Rural mass trauma
BY DR SANDRA HIROWATARI, CHAIR, COUNCIL OF RURAL DOCTORS
In the wake of two devastating multiple trauma incidents in Canada, my mind went to a multiple victim trauma that occurred in one of the little rural towns I was working in.
Three multiple victim trauma incidents, one rural, one urban and one I personally attended in the Outback.
6 April 2018: Outback Canada, good daylight driving conditions, bus transporting an ice hockey team versus semi-trailer (B double). Dry, tar sealed, rural road, snow on fields, 16 dead, 13 injured. 30 km away are two small rural hospitals, staffed by GPs. The injured arrived there first. Five hours from time of the accident, the injured first make it to a trauma centre 250 km away, by multiple choppers, fixed wing and road. Five hours. A long time but as it turns out, most of the boys died on the scene, so the time made little difference.
23 April 2018: Yonge Street, one of the busiest, longest streets in Toronto. The carnage occurred after 1300h. 10 dead, 14 injured. Nearby, less than 10 km away, is the largest trauma centre in Canada. In less than an hour, they were able to gather three trauma surgeons, one orthopaedic surgeon, a neurosurgeon and multiple other doctors. Their ICU has 181 beds. They called Code Orange at 1347h. The first injured arrive shortly after 1400h. Forty-five minutes. Some went straight to the Operating Rooms. This hospital had run multiple simulations and table top sessions. The teamwork was impeccable.
23 March 2014: Remote WA unsealed road, Landcruiser versus ditch, no seat belts, 15 people whose ages ranged from three to 70. One dead, 13 injured. This town was a remote community with 1500 people, five doctors in the community, only one ED doctor rostered, four others available somewhere. The accident occurred about one hour away from our hospital, we had one ambulance. Many had to be left at the accident site. At the site, there was unforgiving heat, little water, confusion, pain. Three doctors came in to help. At the hospital, the most critically injured patient (who did not make it), was in the only resus bay. Management was complicated with a consulting doctor on telehealth and the doctor on the ground calling out orders. Later we found that another occupant in the vehicle suffered a splenic injury. For others, spinal cord injuries were feared.
What’s the same?
- Critical illness does not respect geography;
- FIRST principles regardless of location. ABCDE;
- Our inner terror, our outer calm;
- The noise; and
- The aftermath.
What is different?
- The tyranny of distance;
- The problem of smallness, fewer of us, less mobile coverage, less resource (like ONeg blood);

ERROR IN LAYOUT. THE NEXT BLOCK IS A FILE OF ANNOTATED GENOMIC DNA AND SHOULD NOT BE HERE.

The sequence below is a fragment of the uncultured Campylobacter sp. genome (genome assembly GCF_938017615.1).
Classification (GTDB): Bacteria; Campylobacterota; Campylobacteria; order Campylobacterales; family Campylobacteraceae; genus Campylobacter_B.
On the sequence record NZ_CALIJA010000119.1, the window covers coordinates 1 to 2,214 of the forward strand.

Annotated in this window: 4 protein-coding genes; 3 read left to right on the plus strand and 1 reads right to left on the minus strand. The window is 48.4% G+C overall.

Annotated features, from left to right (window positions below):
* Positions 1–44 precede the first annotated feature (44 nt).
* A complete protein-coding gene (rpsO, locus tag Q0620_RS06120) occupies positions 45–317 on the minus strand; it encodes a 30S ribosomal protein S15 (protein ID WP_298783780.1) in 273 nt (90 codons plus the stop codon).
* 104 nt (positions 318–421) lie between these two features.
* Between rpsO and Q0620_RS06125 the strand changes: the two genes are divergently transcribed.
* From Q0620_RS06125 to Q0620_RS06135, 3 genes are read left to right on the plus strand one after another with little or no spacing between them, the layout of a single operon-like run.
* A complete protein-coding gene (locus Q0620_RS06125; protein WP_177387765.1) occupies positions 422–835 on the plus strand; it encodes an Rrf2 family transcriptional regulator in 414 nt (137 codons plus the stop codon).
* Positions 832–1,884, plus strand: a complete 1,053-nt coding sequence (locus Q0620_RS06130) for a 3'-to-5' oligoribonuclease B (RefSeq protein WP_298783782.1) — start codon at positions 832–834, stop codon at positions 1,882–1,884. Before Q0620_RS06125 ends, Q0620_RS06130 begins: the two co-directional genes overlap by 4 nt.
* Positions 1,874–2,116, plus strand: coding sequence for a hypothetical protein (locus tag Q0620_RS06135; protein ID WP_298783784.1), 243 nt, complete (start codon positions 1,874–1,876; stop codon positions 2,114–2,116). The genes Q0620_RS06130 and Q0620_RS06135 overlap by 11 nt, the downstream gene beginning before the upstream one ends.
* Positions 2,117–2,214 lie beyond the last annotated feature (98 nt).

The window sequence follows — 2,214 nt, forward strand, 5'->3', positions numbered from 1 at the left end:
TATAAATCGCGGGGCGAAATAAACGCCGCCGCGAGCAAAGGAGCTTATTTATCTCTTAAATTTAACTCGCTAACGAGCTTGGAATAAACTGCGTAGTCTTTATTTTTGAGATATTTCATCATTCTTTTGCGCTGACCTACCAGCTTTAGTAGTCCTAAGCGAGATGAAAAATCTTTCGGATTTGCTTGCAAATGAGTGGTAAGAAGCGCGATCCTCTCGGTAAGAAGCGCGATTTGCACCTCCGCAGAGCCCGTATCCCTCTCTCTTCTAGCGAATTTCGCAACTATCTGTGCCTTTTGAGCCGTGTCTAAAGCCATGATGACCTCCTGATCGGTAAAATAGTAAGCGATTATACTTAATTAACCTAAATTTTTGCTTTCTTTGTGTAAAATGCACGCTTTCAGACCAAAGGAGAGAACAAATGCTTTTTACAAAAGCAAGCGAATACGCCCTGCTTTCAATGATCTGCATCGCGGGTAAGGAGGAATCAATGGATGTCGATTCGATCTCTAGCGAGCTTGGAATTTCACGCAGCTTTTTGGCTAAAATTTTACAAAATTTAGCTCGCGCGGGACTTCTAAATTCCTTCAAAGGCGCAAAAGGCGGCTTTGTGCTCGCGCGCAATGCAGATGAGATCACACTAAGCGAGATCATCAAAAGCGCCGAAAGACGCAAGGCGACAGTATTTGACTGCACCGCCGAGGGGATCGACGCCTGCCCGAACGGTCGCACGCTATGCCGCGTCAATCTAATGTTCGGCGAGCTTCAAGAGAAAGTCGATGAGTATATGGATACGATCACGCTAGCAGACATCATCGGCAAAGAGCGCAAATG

- We are not specialists, not surgeons, anaesthetists, FACEMs;
- We may know the injured, they are us;
- We are treating a person where a familiar attachment exists; and
- More trauma deaths with rural and especially remote traumas.
Rural doctor, what you can do to prepare? Rehearse. Simulate. When you go into your rural hospital, crack open the crash cart, touch the ETT, find and turn on the paddles, locate the chest tube set up, where is the RIC pack, IO gun? Do this alone then in a team. Take a trauma management course. We are lucky in Australia to have two choices: ETM Course and ESTM. In North America it is ATLS. If you have internet, we have online resources: lifeinthefastlane.com, resus.me, college resources. Thank you for being there, you are not alone.
Here is a good approach to help with both being prepared and later in the debrief:
Dr Tim Leeuwenburg, a rural generalist from Kangaroo Island, SA, says:
“Many people think that success in a resus is due predominantly to their clinical knowledge and skills. All that stuff we learn at medical school and in postgraduate training which pertains to the patient.
While this is certainly, true, experienced clinicians realise that understanding three other domains - self, team and environment are important.
I learned this from renowned ‘resuscitologist’ Dr Cliff Reid and team of SydneyHEMS
To break that down:
Self – It’s important to understand the impact of stress on yourself and how you manage the resus. Cognitive overload, bandwidth limitation and the sympathetic surge of stress can degrade performance.
Team – There is an old phrase: "What’s spoken is not heard, what’s heard is not understood, what’s understood is not actioned.” On ETM we teach the use of a ‘shared mental model’, of frequent summarising of key action points…and we emphasise the use of 'closed loop’ communication. If a 16-year-old can ‘close the loop’ at the Maccas’s drive through when ordering fast food, we should be able to do the same in a complex resus.
Environment – This is often under-appreciated. The importance of 360 degree access to the patient, of good lighting, of working in an ergonomically appropriate position, can all impact on the success of a resus.
Published: 14 May 2018